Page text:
© 2012 Egyptian Society of Radiology and Nuclear Medicine. Production and hosting by Elsevier B.V.

All rights reserved.

1. Introduction

Blunt thoracic aortic injury is associated with a high mortality rate. It is a devastating consequence of deceleration trauma. Aortic injury is second only to head injury as the leading cause of death from vehicle accidents. More than 80% of patients die at the scene, and most of those who survive the initial injury will die without definitive treatment (1-3).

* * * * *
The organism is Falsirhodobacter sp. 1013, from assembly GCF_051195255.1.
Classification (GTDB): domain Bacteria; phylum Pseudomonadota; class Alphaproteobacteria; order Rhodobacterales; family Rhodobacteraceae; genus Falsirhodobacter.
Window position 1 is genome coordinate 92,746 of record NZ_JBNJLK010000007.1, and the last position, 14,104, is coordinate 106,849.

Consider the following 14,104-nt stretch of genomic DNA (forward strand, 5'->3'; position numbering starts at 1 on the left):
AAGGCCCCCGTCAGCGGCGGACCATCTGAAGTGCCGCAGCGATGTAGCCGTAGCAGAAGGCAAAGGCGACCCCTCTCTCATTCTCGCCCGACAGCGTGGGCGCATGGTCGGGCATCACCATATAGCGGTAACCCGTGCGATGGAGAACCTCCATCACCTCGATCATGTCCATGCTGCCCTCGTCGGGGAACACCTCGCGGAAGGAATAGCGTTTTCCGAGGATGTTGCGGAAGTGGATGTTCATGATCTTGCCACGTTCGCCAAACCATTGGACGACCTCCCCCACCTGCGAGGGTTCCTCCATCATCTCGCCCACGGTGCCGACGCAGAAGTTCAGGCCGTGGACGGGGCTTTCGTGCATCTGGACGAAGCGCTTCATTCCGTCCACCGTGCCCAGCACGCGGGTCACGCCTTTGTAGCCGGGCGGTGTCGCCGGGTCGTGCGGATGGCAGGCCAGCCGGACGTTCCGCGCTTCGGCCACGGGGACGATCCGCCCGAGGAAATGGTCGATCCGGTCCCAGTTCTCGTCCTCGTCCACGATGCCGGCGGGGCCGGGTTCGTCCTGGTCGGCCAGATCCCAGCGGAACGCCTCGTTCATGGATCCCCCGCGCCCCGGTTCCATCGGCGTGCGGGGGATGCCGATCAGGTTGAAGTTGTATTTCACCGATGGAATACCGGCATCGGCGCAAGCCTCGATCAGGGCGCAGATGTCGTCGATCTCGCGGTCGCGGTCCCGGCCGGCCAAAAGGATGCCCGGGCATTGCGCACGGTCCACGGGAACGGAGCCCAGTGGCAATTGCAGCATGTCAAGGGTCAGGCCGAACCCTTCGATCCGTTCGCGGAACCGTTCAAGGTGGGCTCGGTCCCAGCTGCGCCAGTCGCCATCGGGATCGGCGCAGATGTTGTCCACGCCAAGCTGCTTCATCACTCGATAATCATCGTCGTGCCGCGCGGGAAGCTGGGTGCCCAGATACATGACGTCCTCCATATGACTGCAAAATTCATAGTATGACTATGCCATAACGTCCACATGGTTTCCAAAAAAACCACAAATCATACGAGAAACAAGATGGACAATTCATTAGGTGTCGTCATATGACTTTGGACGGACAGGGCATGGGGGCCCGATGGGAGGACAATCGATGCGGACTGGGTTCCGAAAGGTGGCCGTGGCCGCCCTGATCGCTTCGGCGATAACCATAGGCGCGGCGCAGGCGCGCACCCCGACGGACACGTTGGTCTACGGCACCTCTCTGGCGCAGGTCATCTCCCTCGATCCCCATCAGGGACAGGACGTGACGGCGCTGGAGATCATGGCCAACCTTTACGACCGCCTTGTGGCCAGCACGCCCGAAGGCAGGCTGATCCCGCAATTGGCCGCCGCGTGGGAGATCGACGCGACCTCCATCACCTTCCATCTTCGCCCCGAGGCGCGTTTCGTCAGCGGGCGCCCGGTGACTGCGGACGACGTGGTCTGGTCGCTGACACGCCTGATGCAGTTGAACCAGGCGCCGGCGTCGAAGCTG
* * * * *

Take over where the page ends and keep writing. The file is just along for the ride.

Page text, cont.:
The force that causes the aorta to tear often leads to other organ injuries. Up to 25% of patients with blunt aorta injury require a major operation before aortic repair (4,5). Therefore, definitive treatment is often delayed due to these multiple concomitant injuries, an aspect that accounts for an in-hospital rupture rate of 10-13%, usually within a few hours after admission (3,6,7). The aortic tear occurs most often at the aortic isthmus, and, in order of frequency, affects the proximal descending aorta, the ascending aorta, the aortic arch, distal descending aorta, and the abdominal aorta (4,8).